A plan to construct the 1st tribal casino in the Tri-Cities, Washington, by the Confederated Tribes of the Colville Reservation is moving into a crucial stage of the process regarding federal validation.

Meaning of the Environmental Impact Statement for the proposed casino project:

The lead agency considering the casino proposal by Colville, the Bureau of Indian Affairs (BIA), intends to hold a virtual public meeting on April 24 at 6 p.m., to provide comments on the required content of the Environmental Impact Statement (EIS). Additionally, the deadline for written comments is May 3.

The assessments about the environmental impact describe the effect of the mentioned project on the nearby environment, based on information provided by the American Bar Association. However, in America, reports are required for particular projects by federal law. Additionally, the EIS represents a crucial step in considering the project according to the federal and state environmental rules.

As for a summary of what Colville’s proposed casino project, which will occupy 184,200-square-feet will involve, it will involve a hotel equipped with 200 rooms, supporting facilities, restaurants and an event center.

Preparing everything for the possible start of construction:

Supervising the complicated process of placing 165 acres of land owned by the Colville, located off Kartchner Street north of the King City Truck Stop and off Highway 395, into a federal trust, is the BIA. Also regarding the “Fee-to-Trustprocess, it allows the formation of restaurants, the hotel, the casino and linked operations in off-reservation locations according to the 1988 Indian Gaming Regulatory Act.

Relatedly, Colville purchased 4 lots totaling over 180 acres of Pasco cultivated land during 2019 particularly to construct a fresh addition of its twelve Tribes casino operation in the Tri-Cities, in addition to a possible water park and tourism center.

In addition, Colville, located approximately 75 miles from Ritzville, manage tribal casinos at Coulee Dam, Lake Chelan and Omak. Those casinos play a significant role in the improvement of the economic status of their total of 8,700 members.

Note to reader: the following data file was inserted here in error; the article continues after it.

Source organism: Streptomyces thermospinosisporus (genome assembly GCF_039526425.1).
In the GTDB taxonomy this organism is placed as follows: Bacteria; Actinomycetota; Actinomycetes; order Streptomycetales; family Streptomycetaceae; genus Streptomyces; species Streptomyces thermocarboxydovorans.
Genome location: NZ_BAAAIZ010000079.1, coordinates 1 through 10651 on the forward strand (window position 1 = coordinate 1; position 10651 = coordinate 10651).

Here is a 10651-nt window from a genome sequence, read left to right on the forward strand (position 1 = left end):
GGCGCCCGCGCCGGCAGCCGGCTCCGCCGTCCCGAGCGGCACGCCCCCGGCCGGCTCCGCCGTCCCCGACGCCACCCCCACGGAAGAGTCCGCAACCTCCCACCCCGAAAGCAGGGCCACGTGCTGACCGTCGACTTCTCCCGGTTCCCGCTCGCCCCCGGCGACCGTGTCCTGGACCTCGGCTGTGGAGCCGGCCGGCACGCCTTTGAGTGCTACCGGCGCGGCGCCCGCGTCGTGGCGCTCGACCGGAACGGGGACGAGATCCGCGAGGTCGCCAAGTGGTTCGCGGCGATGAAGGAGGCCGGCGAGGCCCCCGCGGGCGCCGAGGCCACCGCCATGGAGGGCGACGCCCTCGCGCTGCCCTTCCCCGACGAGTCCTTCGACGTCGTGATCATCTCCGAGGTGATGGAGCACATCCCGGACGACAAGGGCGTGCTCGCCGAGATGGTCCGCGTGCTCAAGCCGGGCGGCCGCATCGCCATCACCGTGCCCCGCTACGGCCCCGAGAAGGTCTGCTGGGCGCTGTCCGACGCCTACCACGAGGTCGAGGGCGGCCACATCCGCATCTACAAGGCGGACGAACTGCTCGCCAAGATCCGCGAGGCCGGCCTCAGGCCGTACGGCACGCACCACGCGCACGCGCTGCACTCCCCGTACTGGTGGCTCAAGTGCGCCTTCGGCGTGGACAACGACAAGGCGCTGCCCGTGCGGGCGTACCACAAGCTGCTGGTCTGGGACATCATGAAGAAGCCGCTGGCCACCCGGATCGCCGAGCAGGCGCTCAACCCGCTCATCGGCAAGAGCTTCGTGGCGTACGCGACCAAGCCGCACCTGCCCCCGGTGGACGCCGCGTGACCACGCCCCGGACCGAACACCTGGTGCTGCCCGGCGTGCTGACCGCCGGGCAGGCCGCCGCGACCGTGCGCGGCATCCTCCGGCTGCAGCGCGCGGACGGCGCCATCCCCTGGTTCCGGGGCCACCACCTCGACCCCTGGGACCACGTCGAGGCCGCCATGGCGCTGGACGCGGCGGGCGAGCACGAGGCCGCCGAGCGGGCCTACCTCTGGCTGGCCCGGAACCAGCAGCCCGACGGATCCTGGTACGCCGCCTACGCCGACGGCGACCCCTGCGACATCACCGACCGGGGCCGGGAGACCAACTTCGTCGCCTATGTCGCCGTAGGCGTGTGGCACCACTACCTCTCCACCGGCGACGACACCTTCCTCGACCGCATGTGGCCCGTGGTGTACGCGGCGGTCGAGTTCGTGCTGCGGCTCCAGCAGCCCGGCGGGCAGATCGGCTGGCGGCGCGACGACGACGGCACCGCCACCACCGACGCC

The process of obtaining federal validation officially began in August 2023, when the federal agency received a “Fee-to-Trust” application from Colville. However, Colville formerly signed contracts with Port of Pasco, the Franklin County Sheriff, Franklin County PUD and the city of Pasco to collaborate on services in the future.


The proposed project has its opponents. The most vocal are the Confederated Tribes and Bands of the Yakama Nation, according to the Tri-City Herald.

The reason for the opposition is that Yakama manages one casino located in Toppenish and wants to extend to a 2nd location, possibly in the Tri-Cities. It opposes the proposed casino plan by Colville based on territorial grounds, stating that its competition has no right to officially open a casino in the territory ceded by Yakama according to the treaty signed in 1855.

For Colville, Pasco is the traditional native land of few of its constituent tribes, particularly the Palus, and it object to the objections being resolved via the process regarding federal review.

The casino’s future location is on the edge of North Capitol Avenue close to the Kartchner exit an on the north side of the AutoZone warehouse. Moreover, the tribes manage a miniature visitor center in a trailer on the miniature lot facing Kartchner, and is located on the other side of Love’s Truck Stop.

Although there are privately owned casinos in the Tri-Cities, there are no tribal owned businesses. Supporting that statement is that the Legends Casino & Hotel in Toppenish is managed by the Yakama, and the Wildhorse Casino and Resort close to Pendleton, city in Oregon, is managed by the Confederated Tribes of the Umatilla Reservation.